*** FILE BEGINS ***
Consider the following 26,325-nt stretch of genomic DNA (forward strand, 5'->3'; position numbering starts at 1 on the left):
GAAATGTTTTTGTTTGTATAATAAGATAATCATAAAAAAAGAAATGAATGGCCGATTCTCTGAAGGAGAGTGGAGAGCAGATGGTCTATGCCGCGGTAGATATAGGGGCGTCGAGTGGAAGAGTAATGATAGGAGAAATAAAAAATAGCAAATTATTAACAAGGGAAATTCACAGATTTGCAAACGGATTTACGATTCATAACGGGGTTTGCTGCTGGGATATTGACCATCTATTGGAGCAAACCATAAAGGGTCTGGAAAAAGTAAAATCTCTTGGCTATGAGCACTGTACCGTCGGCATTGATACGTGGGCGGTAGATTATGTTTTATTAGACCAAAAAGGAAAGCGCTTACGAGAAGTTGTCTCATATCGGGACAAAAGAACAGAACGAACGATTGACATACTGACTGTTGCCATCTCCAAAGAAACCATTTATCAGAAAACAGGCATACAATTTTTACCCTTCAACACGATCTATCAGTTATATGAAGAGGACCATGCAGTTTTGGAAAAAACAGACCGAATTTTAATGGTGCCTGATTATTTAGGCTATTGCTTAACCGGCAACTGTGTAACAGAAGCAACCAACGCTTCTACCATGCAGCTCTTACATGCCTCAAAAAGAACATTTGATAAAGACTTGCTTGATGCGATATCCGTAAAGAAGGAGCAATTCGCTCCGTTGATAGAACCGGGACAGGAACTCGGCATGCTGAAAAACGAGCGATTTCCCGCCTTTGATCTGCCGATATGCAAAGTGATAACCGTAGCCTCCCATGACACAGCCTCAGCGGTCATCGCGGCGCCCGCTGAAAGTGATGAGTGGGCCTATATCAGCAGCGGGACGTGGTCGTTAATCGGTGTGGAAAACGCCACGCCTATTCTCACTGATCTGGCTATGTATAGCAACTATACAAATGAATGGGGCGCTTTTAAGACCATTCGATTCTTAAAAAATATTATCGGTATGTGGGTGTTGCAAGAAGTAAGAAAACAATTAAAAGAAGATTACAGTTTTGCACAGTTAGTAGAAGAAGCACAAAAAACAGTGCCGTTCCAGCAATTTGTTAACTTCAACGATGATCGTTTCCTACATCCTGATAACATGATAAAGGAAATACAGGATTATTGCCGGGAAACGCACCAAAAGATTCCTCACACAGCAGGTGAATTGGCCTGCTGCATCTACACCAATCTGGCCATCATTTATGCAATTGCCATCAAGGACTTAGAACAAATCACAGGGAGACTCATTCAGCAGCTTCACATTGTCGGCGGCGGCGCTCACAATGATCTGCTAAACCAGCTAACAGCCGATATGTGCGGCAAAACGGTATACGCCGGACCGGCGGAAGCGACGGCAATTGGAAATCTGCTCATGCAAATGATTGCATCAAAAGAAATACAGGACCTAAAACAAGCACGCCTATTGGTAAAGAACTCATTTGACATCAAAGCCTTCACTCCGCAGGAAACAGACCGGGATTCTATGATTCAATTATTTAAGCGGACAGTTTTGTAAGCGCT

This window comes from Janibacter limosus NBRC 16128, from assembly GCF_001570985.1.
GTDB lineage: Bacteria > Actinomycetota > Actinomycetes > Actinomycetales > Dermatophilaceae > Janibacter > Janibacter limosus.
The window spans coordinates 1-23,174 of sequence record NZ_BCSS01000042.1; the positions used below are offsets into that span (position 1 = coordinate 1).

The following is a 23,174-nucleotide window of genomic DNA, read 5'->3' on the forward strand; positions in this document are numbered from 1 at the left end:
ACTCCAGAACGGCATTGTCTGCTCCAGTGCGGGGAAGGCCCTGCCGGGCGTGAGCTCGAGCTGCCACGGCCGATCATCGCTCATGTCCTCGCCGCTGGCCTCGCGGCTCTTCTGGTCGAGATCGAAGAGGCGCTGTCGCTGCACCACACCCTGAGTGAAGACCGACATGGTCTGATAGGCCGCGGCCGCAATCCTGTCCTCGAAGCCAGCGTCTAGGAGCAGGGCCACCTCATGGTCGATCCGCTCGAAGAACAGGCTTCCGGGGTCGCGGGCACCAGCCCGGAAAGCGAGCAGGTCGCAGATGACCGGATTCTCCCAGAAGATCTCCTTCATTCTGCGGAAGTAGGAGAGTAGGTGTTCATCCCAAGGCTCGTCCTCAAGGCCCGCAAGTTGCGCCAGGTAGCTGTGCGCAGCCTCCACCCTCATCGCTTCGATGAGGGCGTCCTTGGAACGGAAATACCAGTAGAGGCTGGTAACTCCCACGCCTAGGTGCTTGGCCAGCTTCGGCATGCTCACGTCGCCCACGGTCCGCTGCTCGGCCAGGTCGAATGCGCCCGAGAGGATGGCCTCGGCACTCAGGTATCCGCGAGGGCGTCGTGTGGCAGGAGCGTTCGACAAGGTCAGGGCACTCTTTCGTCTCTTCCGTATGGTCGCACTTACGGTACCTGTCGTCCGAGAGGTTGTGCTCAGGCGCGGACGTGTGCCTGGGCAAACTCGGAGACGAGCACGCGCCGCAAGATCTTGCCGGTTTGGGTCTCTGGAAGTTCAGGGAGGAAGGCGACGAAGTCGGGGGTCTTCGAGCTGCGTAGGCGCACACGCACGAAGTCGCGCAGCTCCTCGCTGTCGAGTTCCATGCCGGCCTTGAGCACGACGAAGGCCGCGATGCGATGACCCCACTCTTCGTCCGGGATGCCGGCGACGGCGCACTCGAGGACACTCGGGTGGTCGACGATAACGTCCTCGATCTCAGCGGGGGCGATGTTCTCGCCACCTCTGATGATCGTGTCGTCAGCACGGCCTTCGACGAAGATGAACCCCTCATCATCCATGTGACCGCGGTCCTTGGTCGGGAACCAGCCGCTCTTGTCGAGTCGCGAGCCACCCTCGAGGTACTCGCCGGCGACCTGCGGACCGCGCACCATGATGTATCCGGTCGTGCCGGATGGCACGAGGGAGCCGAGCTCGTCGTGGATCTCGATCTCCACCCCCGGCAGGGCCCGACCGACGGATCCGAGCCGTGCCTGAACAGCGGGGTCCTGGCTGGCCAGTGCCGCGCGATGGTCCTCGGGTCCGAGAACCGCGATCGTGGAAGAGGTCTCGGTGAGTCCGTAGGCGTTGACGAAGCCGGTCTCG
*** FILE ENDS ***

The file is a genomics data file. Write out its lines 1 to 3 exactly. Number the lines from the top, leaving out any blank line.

Consider the following 26,325-nt stretch of genomic DNA (forward strand, 5'->3'; position numbering starts at 1 on the left):
GAAATGTTTTTGTTTGTATAATAAGATAATCATAAAAAAAGAAATGAATGGCCGATTCTCTGAAGGAGAGTGGAGAGCAGATGGTCTATGCCGCGGTAGATATAGGGGCGTCGAGTGGAAGAGTAATGATAGGAGAAATAAAAAATAGCAAATTATTAACAAGGGAAATTCACAGATTTGCAAACGGATTTACGATTCATAACGGGGTTTGCTGCTGGGATATTGACCATCTATTGGAGCAAACCATAAAGGGTCTGGAAAAAGTAAAATCTCTTGGCTATGAGCACTGTACCGTCGGCATTGATACGTGGGCGGTAGATTATGTTTTATTAGACCAAAAAGGAAAGCGCTTACGAGAAGTTGTCTCATATCGGGACAAAAGAACAGAACGAACGATTGACATACTGACTGTTGCCATCTCCAAAGAAACCATTTATCAGAAAACAGGCATACAATTTTTACCCTTCAACACGATCTATCAGTTATATGAAGAGGACCATGCAGTTTTGGAAAAAACAGACCGAATTTTAATGGTGCCTGATTATTTAGGCTATTGCTTAACCGGCAACTGTGTAACAGAAGCAACCAACGCTTCTACCATGCAGCTCTTACATGCCTCAAAAAGAACATTTGATAAAGACTTGCTTGATGCGATATCCGTAAAGAAGGAGCAATTCGCTCCGTTGATAGAACCGGGACAGGAACTCGGCATGCTGAAAAACGAGCGATTTCCCGCCTTTGATCTGCCGATATGCAAAGTGATAACCGTAGCCTCCCATGACACAGCCTCAGCGGTCATCGCGGCGCCCGCTGAAAGTGATGAGTGGGCCTATATCAGCAGCGGGACGTGGTCGTTAATCGGTGTGGAAAACGCCACGCCTATTCTCACTGATCTGGCTATGTATAGCAACTATACAAATGAATGGGGCGCTTTTAAGACCATTCGATTCTTAAAAAATATTATCGGTATGTGGGTGTTGCAAGAAGTAAGAAAACAATTAAAAGAAGATTACAGTTTTGCACAGTTAGTAGAAGAAGCACAAAAAACAGTGCCGTTCCAGCAATTTGTTAACTTCAACGATGATCGTTTCCTACATCCTGATAACATGATAAAGGAAATACAGGATTATTGCCGGGAAACGCACCAAAAGATTCCTCACACAGCAGGTGAATTGGCCTGCTGCATCTACACCAATCTGGCCATCATTTATGCAATTGCCATCAAGGACTTAGAACAAATCACAGGGAGACTCATTCAGCAGCTTCACATTGTCGGCGGCGGCGCTCACAATGATCTGCTAAACCAGCTAACAGCCGATATGTGCGGCAAAACGGTATACGCCGGACCGGCGGAAGCGACGGCAATTGGAAATCTGCTCATGCAAATGATTGCATCAAAAGAAATACAGGACCTAAAACAAGCACGCCTATTGGTAAAGAACTCATTTGACATCAAAGCCTTCACTCCGCAGGAAACAGACCGGGATTCTATGATTCAATTATTTAAGCGGACAGTTTTGTAAGCGCT

This window comes from Janibacter limosus NBRC 16128, from assembly GCF_001570985.1.